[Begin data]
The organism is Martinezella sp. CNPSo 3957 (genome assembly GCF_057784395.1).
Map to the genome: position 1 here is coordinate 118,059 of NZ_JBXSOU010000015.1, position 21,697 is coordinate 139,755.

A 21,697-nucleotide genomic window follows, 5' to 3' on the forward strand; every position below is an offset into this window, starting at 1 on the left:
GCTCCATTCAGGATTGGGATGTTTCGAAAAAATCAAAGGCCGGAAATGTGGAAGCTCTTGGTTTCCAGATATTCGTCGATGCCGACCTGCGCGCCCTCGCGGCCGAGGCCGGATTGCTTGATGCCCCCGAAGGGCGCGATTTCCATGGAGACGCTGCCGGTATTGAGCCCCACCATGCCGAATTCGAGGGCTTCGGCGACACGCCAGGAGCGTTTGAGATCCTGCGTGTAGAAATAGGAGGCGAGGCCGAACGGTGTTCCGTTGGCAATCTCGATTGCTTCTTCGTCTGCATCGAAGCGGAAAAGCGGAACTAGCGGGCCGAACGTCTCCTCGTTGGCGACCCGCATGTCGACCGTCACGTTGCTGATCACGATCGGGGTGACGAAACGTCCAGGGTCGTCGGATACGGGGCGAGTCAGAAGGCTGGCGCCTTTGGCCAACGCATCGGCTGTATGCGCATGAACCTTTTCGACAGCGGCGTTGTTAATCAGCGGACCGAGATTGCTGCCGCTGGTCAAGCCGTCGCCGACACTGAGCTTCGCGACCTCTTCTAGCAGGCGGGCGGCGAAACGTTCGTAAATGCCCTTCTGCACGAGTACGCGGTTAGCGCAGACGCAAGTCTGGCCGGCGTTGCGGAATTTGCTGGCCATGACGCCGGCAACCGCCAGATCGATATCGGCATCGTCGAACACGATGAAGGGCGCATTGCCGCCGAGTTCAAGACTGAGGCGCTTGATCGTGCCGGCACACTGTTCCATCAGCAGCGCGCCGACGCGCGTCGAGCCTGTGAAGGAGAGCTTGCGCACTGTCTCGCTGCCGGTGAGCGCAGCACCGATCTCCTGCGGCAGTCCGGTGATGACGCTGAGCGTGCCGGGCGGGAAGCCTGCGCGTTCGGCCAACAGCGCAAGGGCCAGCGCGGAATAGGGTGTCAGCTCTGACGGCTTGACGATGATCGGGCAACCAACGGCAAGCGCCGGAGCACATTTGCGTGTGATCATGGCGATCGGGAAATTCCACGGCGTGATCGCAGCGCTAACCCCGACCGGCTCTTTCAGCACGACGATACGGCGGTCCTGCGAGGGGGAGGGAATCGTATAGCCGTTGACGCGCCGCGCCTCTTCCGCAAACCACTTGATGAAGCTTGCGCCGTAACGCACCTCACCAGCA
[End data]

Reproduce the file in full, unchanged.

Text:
The organism is Martinezella sp. CNPSo 3957 (genome assembly GCF_057784395.1).
Map to the genome: position 1 here is coordinate 118,059 of NZ_JBXSOU010000015.1, position 21,697 is coordinate 139,755.

A 21,697-nucleotide genomic window follows, 5' to 3' on the forward strand; every position below is an offset into this window, starting at 1 on the left:
GCTCCATTCAGGATTGGGATGTTTCGAAAAAATCAAAGGCCGGAAATGTGGAAGCTCTTGGTTTCCAGATATTCGTCGATGCCGACCTGCGCGCCCTCGCGGCCGAGGCCGGATTGCTTGATGCCCCCGAAGGGCGCGATTTCCATGGAGACGCTGCCGGTATTGAGCCCCACCATGCCGAATTCGAGGGCTTCGGCGACACGCCAGGAGCGTTTGAGATCCTGCGTGTAGAAATAGGAGGCGAGGCCGAACGGTGTTCCGTTGGCAATCTCGATTGCTTCTTCGTCTGCATCGAAGCGGAAAAGCGGAACTAGCGGGCCGAACGTCTCCTCGTTGGCGACCCGCATGTCGACCGTCACGTTGCTGATCACGATCGGGGTGACGAAACGTCCAGGGTCGTCGGATACGGGGCGAGTCAGAAGGCTGGCGCCTTTGGCCAACGCATCGGCTGTATGCGCATGAACCTTTTCGACAGCGGCGTTGTTAATCAGCGGACCGAGATTGCTGCCGCTGGTCAAGCCGTCGCCGACACTGAGCTTCGCGACCTCTTCTAGCAGGCGGGCGGCGAAACGTTCGTAAATGCCCTTCTGCACGAGTACGCGGTTAGCGCAGACGCAAGTCTGGCCGGCGTTGCGGAATTTGCTGGCCATGACGCCGGCAACCGCCAGATCGATATCGGCATCGTCGAACACGATGAAGGGCGCATTGCCGCCGAGTTCAAGACTGAGGCGCTTGATCGTGCCGGCACACTGTTCCATCAGCAGCGCGCCGACGCGCGTCGAGCCTGTGAAGGAGAGCTTGCGCACTGTCTCGCTGCCGGTGAGCGCAGCACCGATCTCCTGCGGCAGTCCGGTGATGACGCTGAGCGTGCCGGGCGGGAAGCCTGCGCGTTCGGCCAACAGCGCAAGGGCCAGCGCGGAATAGGGTGTCAGCTCTGACGGCTTGACGATGATCGGGCAACCAACGGCAAGCGCCGGAGCACATTTGCGTGTGATCATGGCGATCGGGAAATTCCACGGCGTGATCGCAGCGCTAACCCCGACCGGCTCTTTCAGCACGACGATACGGCGGTCCTGCGAGGGGGAGGGAATCGTATAGCCGTTGACGCGCCGCGCCTCTTCCGCAAACCACTTGATGAAGCTTGCGCCGTAACGCACCTCACCAGCA